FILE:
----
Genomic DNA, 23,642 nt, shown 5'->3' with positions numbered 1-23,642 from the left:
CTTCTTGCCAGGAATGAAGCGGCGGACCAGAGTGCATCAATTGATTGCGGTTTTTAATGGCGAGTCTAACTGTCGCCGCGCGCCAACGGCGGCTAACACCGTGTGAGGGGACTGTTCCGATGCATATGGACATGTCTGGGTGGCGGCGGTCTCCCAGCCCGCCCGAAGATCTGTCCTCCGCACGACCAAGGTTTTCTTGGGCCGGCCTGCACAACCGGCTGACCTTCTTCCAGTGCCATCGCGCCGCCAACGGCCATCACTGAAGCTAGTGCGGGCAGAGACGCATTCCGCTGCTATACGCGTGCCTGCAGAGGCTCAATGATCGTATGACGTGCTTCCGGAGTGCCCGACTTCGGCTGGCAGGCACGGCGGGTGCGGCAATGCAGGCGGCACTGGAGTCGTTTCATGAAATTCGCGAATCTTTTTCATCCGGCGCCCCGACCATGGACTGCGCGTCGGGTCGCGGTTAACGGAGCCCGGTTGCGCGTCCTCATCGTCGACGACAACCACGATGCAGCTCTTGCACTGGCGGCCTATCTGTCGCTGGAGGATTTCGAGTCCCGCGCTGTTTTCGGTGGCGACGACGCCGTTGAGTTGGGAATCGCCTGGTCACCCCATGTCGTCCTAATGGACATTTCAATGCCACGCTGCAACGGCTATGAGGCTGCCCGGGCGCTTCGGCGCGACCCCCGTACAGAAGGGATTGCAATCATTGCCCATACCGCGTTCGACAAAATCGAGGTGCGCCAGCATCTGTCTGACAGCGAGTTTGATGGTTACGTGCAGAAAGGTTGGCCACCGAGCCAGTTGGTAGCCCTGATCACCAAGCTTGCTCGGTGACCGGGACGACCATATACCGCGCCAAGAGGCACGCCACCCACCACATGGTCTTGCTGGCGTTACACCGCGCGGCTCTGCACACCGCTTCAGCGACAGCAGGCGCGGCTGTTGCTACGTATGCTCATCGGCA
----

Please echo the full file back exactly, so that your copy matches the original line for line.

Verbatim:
Genomic DNA, 23,642 nt, shown 5'->3' with positions numbered 1-23,642 from the left:
CTTCTTGCCAGGAATGAAGCGGCGGACCAGAGTGCATCAATTGATTGCGGTTTTTAATGGCGAGTCTAACTGTCGCCGCGCGCCAACGGCGGCTAACACCGTGTGAGGGGACTGTTCCGATGCATATGGACATGTCTGGGTGGCGGCGGTCTCCCAGCCCGCCCGAAGATCTGTCCTCCGCACGACCAAGGTTTTCTTGGGCCGGCCTGCACAACCGGCTGACCTTCTTCCAGTGCCATCGCGCCGCCAACGGCCATCACTGAAGCTAGTGCGGGCAGAGACGCATTCCGCTGCTATACGCGTGCCTGCAGAGGCTCAATGATCGTATGACGTGCTTCCGGAGTGCCCGACTTCGGCTGGCAGGCACGGCGGGTGCGGCAATGCAGGCGGCACTGGAGTCGTTTCATGAAATTCGCGAATCTTTTTCATCCGGCGCCCCGACCATGGACTGCGCGTCGGGTCGCGGTTAACGGAGCCCGGTTGCGCGTCCTCATCGTCGACGACAACCACGATGCAGCTCTTGCACTGGCGGCCTATCTGTCGCTGGAGGATTTCGAGTCCCGCGCTGTTTTCGGTGGCGACGACGCCGTTGAGTTGGGAATCGCCTGGTCACCCCATGTCGTCCTAATGGACATTTCAATGCCACGCTGCAACGGCTATGAGGCTGCCCGGGCGCTTCGGCGCGACCCCCGTACAGAAGGGATTGCAATCATTGCCCATACCGCGTTCGACAAAATCGAGGTGCGCCAGCATCTGTCTGACAGCGAGTTTGATGGTTACGTGCAGAAAGGTTGGCCACCGAGCCAGTTGGTAGCCCTGATCACCAAGCTTGCTCGGTGACCGGGACGACCATATACCGCGCCAAGAGGCACGCCACCCACCACATGGTCTTGCTGGCGTTACACCGCGCGGCTCTGCACACCGCTTCAGCGACAGCAGGCGCGGCTGTTGCTACGTATGCTCATCGGCA